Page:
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Agricultural Newspapers

Amid North Carolina's fertile coastal plains and lush foothills, farming crops and raising livestock has been a staple of North Carolina life for centuries. From the mid-1800s, investors and farmers recognized that money could be made from the development of farming communities and the use of technological innovation. During the early 1900s, the state moved from generic stocks of plants and animals to the production of specific strains and breeds for best product and profit. Newsletters provided farmers with market prices and information about pest management, soil nutrition, and other best practices.

The Tarheel Cattleman

The Tarheel Cattleman, April 16, 1957 and February 1975

The Tarheel Cattleman newsletter served as an important resource for North Carolina Cattlemen’s Association members by providing a clearing house of information on raising cattle, covering topics from animal health to sales. The newsletter evolved into a glossy magazine before ceasing publication in 1975. By 1986, the North Carolina Cattleman’s Association and the South Carolina Cattleman’s Association combined outreach efforts and created Carolina Cattle Connection.


Publisher, editor: North Carolina Cattleman’s Association,
Raleigh, N.C.
Dates published: April 1957—December 1975
Frequency: Monthly

North Carolina Collection

NC Cotton Grower

NC Cotton Grower, February 1934

In 1920, cotton accounted for 25 percent of the state's agricultural acreage and total crop value. When cotton prices dipped after World War I, falling from 40 to 10 cents per pound, cooperative marketing strategies were seen by many as the only solution to the industry's faltering stability. In 1922, the North Carolina Cotton Growers Co-operative Association began as a means for individual farmers to achieve group bargaining power with textile mills, warehouses, and other markets. NC Cotton Grower helped recruit and connect the members of the Cotton Growers Co-operative Association across the state.


Publisher, editor: North Carolina Cotton Growers Co-operative Association, Raleigh, N.C.
Dates published: 1922-1934
Frequency: Monthly

North Carolina Collection

The Colonist

The Colonist, December 21, 1870

The Colonist was published as a means to attract settlers to a proposed community called Warm Springs Colony. The stockholders of Western North Carolina Co-operative Manufacturing and Agricultural Association of New York City sought to establish two colonies--one for manufacturing, one for agriculture--on the French Broad River in Madison County. The Colonist advertised for hundreds of farmers and workers skilled in wood, iron, and stone, each to own one share in the association. Although the two colonies proved unsuccessful, infrastructure was in place, and the community's name was changed to Hot Springs in 1886 and the town incorporated three years later.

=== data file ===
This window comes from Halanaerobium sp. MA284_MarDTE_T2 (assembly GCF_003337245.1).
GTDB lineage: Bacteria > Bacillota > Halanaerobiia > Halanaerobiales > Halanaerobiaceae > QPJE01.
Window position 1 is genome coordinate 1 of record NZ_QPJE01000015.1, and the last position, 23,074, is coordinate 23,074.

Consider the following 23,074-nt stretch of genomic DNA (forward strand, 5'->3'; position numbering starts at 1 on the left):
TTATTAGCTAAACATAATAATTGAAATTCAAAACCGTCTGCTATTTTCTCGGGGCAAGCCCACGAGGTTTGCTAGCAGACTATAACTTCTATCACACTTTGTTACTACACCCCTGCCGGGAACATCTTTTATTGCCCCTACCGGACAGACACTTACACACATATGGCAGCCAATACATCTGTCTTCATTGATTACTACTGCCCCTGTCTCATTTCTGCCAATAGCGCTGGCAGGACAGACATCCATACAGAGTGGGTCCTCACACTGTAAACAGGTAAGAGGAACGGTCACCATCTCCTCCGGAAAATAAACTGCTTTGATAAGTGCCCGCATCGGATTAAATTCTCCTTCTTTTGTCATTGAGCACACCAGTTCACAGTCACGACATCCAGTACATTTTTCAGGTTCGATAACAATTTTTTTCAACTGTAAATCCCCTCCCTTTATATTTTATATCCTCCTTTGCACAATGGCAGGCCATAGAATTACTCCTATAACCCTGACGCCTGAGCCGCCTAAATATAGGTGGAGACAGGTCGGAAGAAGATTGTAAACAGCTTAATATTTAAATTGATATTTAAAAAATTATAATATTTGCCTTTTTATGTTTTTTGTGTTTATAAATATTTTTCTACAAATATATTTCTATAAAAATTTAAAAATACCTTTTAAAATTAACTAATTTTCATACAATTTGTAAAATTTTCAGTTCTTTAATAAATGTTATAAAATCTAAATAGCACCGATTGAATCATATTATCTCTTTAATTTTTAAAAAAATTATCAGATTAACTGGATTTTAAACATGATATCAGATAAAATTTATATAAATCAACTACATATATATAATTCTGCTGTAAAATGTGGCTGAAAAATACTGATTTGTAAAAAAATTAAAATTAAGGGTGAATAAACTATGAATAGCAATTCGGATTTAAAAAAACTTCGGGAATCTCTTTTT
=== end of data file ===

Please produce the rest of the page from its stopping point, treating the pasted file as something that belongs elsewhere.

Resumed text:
Publisher, editor: Western North Carolina Co-operative Manufacturing and Agricultural Association of New York City, Warm Springs, N.C. and New York City, N.Y.
Dates published: December 21, 1870-1871
Frequency: Weekly

John Sprunt Hill Endowment
North Carolina Collection

Tri-State Tobacco Growers

Tri-State Tobacco Growers, March 1922

The Tri-State Tobacco Growers Association was formed in 1921 as a cooperative of Virginia, North Carolina, and South Carolina tobacco farmers in response to falling crop prices after World War I. In joining the cooperative, farmers contracted to send their crops to the Association, which would, in turn, grade, re-dry and sell the tobacco to manufacturers. At its peak the cooperative boasted more than 90,000 farmers among its membership, but folded in 1925 due to membership dissatisfaction with the service. Tri-State Tobacco Growers served as a means of communication between members.


Publisher, editor: Tobacco Growers Cooperative Association, Raleigh, N.C.
Dates published: 1921-1925
Frequency: Monthly

Gift of H.C. Branson
North Carolina Collection